In 2004, DOJ officials notified the state they were opening an investigation into “conditions of confinement” at OJA’s L.E. Rader Juvenile Detention Center in Sand Springs. One year later, the DOJ findings alleged that “the conditions of confinement violate the constitutional rights of youth confined at Rader,” and a lawsuit was filed by the federal government against the state. A consent decree signed and approved in 2008 mandated dozens of remedial measures and required OJA to create “quality assurance programs” for ongoing monitoring. The Rader Center ultimately closed.

Around the same time, another lawsuit filed in federal court — D.G. v. Yarbrough — alleged systemic problems with how the Oklahoma Department of Human Services handled children in the foster care system. Allegations involved the allowance of abuse, improper placement of children — even newborns — in overcrowded and under-staffed emergency shelters, and failure to provide secure long-term placements.

With Frizzell also presiding over that case, a 2012 compromise and settlement agreement — a remedial prescription differing slightly from a court-ordered consent decree — established the Pinnacle Plan, which required annual reporting about foster-care-system improvements and mandated monitoring from “co-neutrals” over the next decade.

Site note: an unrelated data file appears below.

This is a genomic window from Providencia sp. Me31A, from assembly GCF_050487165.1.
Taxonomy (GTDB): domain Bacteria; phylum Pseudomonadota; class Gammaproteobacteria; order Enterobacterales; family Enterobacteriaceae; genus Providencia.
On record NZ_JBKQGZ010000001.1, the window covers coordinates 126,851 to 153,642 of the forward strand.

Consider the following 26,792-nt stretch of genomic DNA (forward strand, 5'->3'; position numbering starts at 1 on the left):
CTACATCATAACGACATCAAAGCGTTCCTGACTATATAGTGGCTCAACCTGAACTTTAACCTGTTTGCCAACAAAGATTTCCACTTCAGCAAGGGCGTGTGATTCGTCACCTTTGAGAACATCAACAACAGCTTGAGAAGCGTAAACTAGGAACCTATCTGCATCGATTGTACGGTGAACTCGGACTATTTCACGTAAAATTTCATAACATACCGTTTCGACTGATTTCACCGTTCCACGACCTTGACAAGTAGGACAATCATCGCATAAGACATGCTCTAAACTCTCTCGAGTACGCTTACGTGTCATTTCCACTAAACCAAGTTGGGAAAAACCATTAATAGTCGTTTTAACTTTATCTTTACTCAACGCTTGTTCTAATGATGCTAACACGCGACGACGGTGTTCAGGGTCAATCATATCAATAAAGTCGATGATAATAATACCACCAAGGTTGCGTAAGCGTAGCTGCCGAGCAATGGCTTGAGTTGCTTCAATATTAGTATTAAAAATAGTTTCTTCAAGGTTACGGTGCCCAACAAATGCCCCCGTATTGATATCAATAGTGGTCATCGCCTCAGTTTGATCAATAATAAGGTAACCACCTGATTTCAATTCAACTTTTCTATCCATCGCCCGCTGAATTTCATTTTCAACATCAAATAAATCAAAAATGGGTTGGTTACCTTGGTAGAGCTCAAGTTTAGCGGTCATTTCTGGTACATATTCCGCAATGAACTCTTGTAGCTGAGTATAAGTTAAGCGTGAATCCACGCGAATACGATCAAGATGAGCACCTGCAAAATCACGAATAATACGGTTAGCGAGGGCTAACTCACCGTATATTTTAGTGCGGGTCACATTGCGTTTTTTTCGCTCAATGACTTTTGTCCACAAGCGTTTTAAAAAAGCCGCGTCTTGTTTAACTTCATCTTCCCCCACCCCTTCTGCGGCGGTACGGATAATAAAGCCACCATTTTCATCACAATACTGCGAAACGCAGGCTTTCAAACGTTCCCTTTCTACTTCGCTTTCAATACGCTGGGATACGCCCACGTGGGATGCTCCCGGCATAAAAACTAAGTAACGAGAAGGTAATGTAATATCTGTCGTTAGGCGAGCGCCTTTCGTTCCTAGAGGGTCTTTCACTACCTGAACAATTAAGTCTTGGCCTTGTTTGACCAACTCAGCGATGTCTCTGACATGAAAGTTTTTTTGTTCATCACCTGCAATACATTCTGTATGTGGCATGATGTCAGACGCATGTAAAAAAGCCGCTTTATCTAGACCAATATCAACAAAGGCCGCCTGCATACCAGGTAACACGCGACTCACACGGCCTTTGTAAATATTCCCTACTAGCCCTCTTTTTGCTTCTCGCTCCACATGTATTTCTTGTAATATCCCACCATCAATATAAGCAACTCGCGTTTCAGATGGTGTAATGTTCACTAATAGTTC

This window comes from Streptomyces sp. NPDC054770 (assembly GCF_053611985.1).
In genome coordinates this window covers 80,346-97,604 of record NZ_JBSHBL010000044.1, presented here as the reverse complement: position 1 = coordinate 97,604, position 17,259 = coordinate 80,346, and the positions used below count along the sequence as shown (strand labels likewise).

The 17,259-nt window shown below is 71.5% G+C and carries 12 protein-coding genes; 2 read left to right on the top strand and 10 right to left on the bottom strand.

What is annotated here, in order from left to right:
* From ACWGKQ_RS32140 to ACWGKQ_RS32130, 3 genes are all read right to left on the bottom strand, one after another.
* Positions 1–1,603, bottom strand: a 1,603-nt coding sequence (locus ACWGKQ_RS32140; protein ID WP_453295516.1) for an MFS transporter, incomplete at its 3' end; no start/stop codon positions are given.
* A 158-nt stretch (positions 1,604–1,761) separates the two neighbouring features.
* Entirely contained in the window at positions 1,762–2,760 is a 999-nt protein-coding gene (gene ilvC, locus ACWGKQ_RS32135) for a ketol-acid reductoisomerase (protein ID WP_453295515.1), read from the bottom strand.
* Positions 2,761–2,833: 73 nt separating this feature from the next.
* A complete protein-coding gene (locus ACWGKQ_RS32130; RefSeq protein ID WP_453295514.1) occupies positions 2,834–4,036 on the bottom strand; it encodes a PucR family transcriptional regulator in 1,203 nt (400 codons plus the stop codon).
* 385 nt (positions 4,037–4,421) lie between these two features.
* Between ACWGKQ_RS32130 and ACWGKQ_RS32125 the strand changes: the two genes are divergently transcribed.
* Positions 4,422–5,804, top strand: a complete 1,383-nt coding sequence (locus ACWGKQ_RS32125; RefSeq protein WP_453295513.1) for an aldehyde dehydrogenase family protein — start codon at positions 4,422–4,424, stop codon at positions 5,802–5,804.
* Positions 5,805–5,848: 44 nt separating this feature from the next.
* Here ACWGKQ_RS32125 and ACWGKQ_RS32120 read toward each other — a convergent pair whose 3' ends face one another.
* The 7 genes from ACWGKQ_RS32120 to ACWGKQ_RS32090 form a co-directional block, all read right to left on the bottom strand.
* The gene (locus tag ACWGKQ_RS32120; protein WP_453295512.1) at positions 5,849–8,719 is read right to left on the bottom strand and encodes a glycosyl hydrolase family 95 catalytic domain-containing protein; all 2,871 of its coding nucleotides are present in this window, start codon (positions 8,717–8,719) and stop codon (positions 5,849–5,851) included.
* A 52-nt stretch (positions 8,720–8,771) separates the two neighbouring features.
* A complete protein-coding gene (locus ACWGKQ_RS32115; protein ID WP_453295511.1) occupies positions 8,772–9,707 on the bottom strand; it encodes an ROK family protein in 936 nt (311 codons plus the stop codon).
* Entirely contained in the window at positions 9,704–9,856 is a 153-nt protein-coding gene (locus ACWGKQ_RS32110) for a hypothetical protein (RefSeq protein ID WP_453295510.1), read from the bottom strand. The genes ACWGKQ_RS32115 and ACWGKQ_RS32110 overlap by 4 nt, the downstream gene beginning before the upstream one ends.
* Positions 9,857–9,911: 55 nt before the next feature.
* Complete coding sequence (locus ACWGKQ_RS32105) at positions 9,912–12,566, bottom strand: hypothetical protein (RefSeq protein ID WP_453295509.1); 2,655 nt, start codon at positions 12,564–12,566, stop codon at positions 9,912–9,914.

In March 2023, the co-neutrals determined that substantial good-faith progress toward corrective goals had been made, and DHS was released from its monitoring obligations.

That same month, the Briggs lawsuit was filed against ODMHSAS and the Oklahoma Forensic Center in Vinita.

‘Plan designed to eliminate the constitutional violations’

With leaders of the Oklahoma Department of Mental Health and Substance Abuse Services seated across from him, House Majority Floor Leader Jon Echols (R-OKC) asks a question during a hearing Tuesday, April 30, 2024. (Tres Savage)

When the Oklahoma Legislature voted on HB 2929, the bill’s third section specifying $4.1 million for a potential consent decree received little discussion.

As Sen. Todd Gollihare (R-Kellyville) presented the bill on the Senate floor, he referenced its first two sections, paused, ignored the third, and skipped right to its fourth.

Days earlier, HB 2929 received its most thorough legislative discussion during a meeting of the Senate Joint Committee on Appropriations and Budget.

Sen. Carri Hicks (D-OKC) asked Vice Chairman Paul Rosino (R-OKC) to “elaborate” on the designation of funds.

“Currently, the state has a lawsuit, and there’s a possibility that we might have to have some funding if the consent decree is entered into and signed,” Rosino said. “Currently, that has not happened yet. And so we just want to make sure that there’s available funds should that happen.”